In over thirty years of going to games, I can recall perhaps ten instances where I’ve encountered anything that might be described as football violence.
Bizarrely, considering that Colchester United are a small and not very interesting club based some 250 miles from Exeter, no fewer than three of these incidents have been at games against today’s opponents.
Let me recount for your pleasure each of these thrilling episodes. Who knows, some day I may add to the canon of nostalgic footy thug literature with an extended, no holds barred version of my City versus Colchester tales? And then surely a film - The Layer Road Cake - would follow?
I first ventured to Colchester in 1991 for an FA Cup tie. Colchester were a non-league side for that one season, so a City defeat seemed inevitable. Somewhat fortunately, we held out for a goalless draw in front of John Motson and the Match of the Day cameras, but our little group of Grecians were less lucky to find ourselves cornered by an older, meaner bunch of Colchester hooligans in the town centre.
After a few threats had been made, our group - including a BBC Radio reporter complete with bulky broadcasting equipment - made a run for it. Seeing my brother narrowly avoid a van swinging off a roundabout, I decided that the risk of a kicking was preferable to the likelihood of being run over. We partially sighted people are used to making such snap decisions.
I stopped to face the Colchester lads, but, naturally, they were distracted by the moving targets and ignored this one-man stand to pursue my fellow Exonians.
Result! No perilous traffic dodging, no lung bursting sprints and no need to throw (or more to the point receive) a punch in anger. Plus I got to boast about being the only one of us not to have run away like a big coward…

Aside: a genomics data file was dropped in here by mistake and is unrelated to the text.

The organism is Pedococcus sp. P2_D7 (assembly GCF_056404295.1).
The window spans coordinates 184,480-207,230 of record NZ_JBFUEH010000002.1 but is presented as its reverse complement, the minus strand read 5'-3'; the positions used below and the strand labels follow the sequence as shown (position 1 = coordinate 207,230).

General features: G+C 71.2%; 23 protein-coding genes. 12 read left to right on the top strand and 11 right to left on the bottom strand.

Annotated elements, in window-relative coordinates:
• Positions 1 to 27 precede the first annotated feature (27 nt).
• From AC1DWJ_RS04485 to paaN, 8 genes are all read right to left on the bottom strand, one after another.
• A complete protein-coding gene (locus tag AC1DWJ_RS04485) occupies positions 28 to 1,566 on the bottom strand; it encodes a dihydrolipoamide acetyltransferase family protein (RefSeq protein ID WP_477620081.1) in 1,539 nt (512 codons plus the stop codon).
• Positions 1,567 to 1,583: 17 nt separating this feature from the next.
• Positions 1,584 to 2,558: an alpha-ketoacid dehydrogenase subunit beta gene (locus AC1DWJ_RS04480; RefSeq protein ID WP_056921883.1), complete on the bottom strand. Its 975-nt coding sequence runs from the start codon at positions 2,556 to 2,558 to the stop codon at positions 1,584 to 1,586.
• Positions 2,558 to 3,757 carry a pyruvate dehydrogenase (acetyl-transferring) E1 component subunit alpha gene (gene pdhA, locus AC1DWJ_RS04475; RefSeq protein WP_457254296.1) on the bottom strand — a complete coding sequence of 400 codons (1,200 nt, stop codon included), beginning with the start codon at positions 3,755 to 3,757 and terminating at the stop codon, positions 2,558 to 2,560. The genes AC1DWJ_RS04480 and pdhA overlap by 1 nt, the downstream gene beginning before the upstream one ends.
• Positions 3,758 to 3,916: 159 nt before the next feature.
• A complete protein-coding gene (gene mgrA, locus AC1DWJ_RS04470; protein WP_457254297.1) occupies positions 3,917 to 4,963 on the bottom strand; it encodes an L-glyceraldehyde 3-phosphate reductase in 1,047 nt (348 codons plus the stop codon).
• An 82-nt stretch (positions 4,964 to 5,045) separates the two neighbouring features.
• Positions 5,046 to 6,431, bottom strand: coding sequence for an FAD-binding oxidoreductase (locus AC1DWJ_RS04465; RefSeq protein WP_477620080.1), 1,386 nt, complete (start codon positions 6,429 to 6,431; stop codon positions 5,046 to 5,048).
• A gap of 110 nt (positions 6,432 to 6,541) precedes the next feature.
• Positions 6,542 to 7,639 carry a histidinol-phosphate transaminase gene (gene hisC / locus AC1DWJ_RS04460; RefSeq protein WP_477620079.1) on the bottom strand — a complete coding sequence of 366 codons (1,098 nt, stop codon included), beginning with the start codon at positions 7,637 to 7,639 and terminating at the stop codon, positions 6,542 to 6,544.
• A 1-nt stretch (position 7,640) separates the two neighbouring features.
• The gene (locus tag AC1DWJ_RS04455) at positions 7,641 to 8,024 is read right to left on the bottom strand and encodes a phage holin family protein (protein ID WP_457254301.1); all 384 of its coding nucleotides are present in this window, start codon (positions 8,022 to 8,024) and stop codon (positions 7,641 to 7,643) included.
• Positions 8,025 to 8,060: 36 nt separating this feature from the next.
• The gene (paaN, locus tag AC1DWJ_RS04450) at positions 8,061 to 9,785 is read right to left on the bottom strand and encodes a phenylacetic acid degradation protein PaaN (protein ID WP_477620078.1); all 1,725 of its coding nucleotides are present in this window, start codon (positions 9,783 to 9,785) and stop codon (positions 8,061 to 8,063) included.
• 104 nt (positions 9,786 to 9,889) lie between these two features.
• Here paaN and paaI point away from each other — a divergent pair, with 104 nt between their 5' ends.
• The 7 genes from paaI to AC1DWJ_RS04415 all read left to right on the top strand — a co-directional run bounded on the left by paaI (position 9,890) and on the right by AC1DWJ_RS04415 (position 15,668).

In the event, a few of the more persistent Colchester lads caught up with a couple of our number, gave them a light-ish going over and insisted: “We wouldn’t have had to do this if you hadn’t run away.” Hardly logical since it was their threats that caused the City fans to run, but then truth is famously the first casualty of war.
A few years later, at a City v Colchester game at St James Park, some visiting supporters ‘took’ the old Centre Spot social club. This, as I recall, involved the Essex boys turning up, chucking a beer barrel through a window and running off with a punch or two thrown along the way. Doubtless others have a way more dramatic version of the incident.
I’ve seen more interesting bust-ups in junior school playgrounds, but yet this little moment appeared to have become Colchester legend. When we turned up for the return fixture, lots of home fans - or as close to ‘lots’ as you could get at Layer Road - were merrily singing a song about the battle of the Centre Spot. Tiny things, tiny minds, eh?
Most strange of all was the time that our away end at Layer Road was invaded by a couple of dozen Colchester loonies. They just lifted up the temporary fence that separated home and away fans and pottered in gesturing, threatening and hitting people.
To be honest, this actually was a pretty shocking incident. Violence inside football grounds all but disappeared years ago, and whereas the hoolie brigade will often insist that they only target their own kind, the Colchester chaps seemed somewhat indiscriminate. Certainly the then chairman of the Exeter City Supporters’ Club was among those set upon.
The highlight for me came when things had calmed down and a couple of City’s own hooligan-inclined supporters nipped off to the toilet to ‘clean up’ the blood that they had spilled for the cause. They returned with blood artfully rearranged to highlight their battle scars. Ahh, bless! I am now old and avuncular enough to find that quite sweet…
Oh, and there was also a mini pitch invasion on my last visit to Layer Road. This, however, was because my good friend Ben just fell on to the pitch. He was a very big lad in those days and, as he leaned on the advertising hoarding, he somehow overbalanced and in slow motion slumped over the wooden boards and onto the turf behind the goal. The look on the stewards’ faces was priceless.
It will be interesting to see whether a new ground and the comparative success enjoyed by Colchester since these skirmishes has changed things up there. I guess we’ll find out later today.
And, although the league table suggests our team should, like us fans, be on the alert for a potential thumping, I’ve got a happy hunch that today will go just fine on the pitch and off it.
I'm looking forward to it a lot. Geddon City.